Urban Upstart

Urban Upstart is a 1983 text adventure programmed by Pete Cooke and published by Richard Shepherd Software for the ZX Spectrum and Commodore 64.[1] Urban Upstart is set in the fictional British town of Scarthorpe, a particularly grim town with high crime and unemployment rates.[2] The protagonist begins in their house at three o'clock in the morning, with the objective of escaping from Scarthorpe.

Urban Upstart
Developer(s)Pete Cooke
Publisher(s)Richard Shepherd Software
Platform(s)ZX Spectrum, Commodore 64
Release1983
Genre(s)Interactive fiction
Mode(s)Single-player

GameplayEdit

 
Trying to leave the protagonist's house

Urban Upstart is a text adventure in which the player types actions in verb-noun format. The upper half of the screen displays an illustration of the current location.

Typing in expletives results in the protagonist being arrested on obscenity charges and sent to a gaol.[3]

Unlike Richard Shepherd Software's previous adventure, Invincible Island, Urban Upstart did not come supplied with a separate "help program". This was intended to take the pressure off the company with regards to giving hints, but only caused customer confusion. With Urban Upstart, Shepherd instead supplied help sheets to customers who wrote in asking for information.[4]

ReceptionEdit

Urban Upstart received mixed criticism. Computer and Video Games found the scenario to be original, but was frustrated with the implementation. Some obvious nouns were not recognized (for example, "SHOP" outside a chip shop) and the illustrations took too long to draw, with no option of turning them off. The maze-like hospital and gaol locations were also seen as frustrating.[5] Your Spectrum highlighted the game's graphics and recommended it as a good, entertaining adventure.[6] CRASH magazine awarded 64%, finding the story to be a nice change from the usual fantasy setting, highlighting a large vocabulary and detailed (but slow) graphics.[3] In contrast, Micro Adventurer found the vocabulary to be limited, with some occasionally confusing graphics, but recommended the game to those who can appreciate bleak humour.[7] Sinclair User awarded 8 out of 10, finding the portrayal of Scarthorpe to be inventive and convincing.[2]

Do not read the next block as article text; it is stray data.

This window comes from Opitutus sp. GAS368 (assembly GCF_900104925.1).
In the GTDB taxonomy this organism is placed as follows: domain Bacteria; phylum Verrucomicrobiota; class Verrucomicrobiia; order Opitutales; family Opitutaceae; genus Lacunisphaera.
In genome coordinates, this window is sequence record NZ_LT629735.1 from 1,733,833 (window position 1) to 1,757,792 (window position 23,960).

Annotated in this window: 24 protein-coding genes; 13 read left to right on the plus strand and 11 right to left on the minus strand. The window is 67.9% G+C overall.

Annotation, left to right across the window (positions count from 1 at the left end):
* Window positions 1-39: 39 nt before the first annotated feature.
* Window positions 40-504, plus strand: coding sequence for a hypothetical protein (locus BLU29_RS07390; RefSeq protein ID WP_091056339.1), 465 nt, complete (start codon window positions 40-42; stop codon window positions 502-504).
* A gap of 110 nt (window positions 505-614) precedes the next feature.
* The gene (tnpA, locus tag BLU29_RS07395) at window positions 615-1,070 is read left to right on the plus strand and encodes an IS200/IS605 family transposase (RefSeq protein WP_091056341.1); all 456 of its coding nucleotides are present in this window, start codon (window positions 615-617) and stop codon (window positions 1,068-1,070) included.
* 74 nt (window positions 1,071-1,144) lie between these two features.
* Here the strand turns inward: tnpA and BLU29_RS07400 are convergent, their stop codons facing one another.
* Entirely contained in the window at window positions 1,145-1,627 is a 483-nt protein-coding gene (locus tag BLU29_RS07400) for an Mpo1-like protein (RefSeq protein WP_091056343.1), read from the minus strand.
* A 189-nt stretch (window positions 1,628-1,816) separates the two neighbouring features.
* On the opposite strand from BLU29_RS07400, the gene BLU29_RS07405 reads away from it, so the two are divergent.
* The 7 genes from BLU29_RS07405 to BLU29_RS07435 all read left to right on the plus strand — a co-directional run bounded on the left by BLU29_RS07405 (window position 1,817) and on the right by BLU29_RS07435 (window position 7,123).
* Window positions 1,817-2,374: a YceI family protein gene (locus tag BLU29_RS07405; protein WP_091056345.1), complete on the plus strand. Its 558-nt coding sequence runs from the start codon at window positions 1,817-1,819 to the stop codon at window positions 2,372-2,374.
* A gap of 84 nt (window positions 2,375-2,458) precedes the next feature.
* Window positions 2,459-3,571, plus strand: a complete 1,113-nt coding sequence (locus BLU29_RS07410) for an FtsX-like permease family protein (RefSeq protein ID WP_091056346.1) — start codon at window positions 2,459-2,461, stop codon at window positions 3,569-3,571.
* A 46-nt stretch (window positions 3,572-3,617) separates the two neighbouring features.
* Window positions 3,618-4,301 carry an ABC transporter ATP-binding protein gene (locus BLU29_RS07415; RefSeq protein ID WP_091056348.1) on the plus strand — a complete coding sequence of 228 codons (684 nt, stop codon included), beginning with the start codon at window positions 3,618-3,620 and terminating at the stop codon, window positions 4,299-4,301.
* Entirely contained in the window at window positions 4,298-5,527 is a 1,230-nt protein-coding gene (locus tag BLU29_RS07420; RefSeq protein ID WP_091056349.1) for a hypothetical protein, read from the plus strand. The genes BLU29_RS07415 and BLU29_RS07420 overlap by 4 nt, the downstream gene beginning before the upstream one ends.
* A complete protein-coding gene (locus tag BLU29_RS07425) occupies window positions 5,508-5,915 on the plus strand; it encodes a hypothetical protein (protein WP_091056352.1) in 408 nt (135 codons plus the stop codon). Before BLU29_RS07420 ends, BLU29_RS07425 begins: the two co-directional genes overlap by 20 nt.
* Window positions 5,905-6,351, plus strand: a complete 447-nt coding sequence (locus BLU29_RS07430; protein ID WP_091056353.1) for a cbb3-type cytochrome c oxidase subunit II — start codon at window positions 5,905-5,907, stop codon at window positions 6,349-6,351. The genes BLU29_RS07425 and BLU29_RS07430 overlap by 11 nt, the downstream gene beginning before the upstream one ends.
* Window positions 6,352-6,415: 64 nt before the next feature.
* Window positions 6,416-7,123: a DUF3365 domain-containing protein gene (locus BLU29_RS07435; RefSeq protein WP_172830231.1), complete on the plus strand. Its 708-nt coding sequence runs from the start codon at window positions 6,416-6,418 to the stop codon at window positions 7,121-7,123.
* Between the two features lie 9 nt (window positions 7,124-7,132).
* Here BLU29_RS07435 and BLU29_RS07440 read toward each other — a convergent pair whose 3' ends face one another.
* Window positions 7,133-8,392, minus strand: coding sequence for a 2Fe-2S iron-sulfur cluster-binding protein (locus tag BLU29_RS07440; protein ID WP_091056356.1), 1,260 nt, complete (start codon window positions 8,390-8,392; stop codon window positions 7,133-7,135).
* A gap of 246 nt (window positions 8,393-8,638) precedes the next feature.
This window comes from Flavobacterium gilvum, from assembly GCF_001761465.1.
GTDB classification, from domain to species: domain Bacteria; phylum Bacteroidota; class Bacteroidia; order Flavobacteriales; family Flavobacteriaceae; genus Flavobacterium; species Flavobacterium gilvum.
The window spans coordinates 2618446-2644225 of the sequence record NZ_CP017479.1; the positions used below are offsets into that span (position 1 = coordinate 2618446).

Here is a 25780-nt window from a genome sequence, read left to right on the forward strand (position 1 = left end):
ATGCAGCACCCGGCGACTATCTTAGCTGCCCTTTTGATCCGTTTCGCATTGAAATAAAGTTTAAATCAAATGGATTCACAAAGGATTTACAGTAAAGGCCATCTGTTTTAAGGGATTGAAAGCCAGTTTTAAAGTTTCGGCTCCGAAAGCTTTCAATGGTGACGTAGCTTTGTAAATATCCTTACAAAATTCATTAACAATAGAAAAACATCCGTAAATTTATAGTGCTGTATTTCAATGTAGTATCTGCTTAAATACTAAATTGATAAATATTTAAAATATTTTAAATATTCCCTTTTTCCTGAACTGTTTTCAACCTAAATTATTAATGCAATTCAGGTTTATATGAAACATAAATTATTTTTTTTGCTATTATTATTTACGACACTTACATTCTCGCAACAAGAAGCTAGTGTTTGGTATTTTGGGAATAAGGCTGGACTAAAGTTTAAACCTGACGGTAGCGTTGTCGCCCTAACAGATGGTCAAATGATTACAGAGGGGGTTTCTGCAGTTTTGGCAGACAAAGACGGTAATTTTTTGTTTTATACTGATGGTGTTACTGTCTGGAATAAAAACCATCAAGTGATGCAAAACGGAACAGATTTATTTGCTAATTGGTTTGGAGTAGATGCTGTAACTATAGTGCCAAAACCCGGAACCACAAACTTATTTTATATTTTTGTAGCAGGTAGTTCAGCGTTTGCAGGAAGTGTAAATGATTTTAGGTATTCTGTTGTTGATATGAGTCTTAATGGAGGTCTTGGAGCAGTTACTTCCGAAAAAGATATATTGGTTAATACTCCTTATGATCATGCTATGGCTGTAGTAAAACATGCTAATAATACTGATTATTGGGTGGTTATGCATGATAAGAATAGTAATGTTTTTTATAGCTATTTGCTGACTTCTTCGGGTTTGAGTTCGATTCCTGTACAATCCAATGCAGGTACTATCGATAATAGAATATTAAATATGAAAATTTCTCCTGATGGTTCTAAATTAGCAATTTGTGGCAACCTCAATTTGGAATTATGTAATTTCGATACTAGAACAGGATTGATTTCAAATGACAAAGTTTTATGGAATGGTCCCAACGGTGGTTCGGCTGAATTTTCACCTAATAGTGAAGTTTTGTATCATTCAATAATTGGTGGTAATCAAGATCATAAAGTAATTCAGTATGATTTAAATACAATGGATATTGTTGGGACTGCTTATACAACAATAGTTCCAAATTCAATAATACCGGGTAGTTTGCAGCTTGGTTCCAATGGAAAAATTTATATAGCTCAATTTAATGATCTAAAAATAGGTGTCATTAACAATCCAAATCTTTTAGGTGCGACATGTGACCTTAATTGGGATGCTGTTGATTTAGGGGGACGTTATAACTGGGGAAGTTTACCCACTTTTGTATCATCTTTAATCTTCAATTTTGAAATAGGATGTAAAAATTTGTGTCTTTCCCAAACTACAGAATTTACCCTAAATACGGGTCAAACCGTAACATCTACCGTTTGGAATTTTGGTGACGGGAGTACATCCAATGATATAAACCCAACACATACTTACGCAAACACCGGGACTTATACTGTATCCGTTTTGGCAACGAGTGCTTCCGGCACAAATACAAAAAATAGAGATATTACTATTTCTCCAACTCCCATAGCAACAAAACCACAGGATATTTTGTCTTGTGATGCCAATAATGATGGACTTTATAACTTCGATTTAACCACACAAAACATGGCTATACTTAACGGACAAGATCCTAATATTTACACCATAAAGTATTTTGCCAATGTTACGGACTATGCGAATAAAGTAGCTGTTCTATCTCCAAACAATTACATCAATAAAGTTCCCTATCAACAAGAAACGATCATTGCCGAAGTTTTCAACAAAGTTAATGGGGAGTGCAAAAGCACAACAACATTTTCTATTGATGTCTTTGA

Despite mixed reviews, Urban Upstart consistently sold well and is considered to be a fondly remembered adventure.[8]

ReferencesEdit

  1. ^ "Urban Upstart". World of Spectrum. Retrieved 2009-05-20.
  2. ^ a b "Soft Centre 5 - Urban Upstart". Sinclair User (30). September 1984.
  3. ^ a b "Reviews - Urban Upstart". CRASH (3): 38. April 1984. I think this is the best game so far from Shepherd, despite the usual lengthy loading time.
  4. ^ Price, Richard (January 1984). Micro Adventurer (3): 6. Missing or empty |title= (help)
  5. ^ Campbell, Keith (March 1984). "Urban Bore". C&VG (29): 151. ...I was whisked off to gaol on obscenity charges. Non-moving commands are answered fairly promptly, so I tried my hardest to get out, all to no avail. Unfortunately by then, I had lost faith in the game and decided to pursue it no further.
  6. ^ "Spectrum Soft - Urban Upstart". Your Spectrum (2): 57. March 1984. Generally I prefer to see adventures use up memory for ideas rather than pictures, but at least the program does it competently.
  7. ^ "Backing down a one-way street". Micro Adventurer (6): 23. April 1984.
  8. ^ Eddy, Richard (July 1987). "Stonehenge in Space". CRASH (42).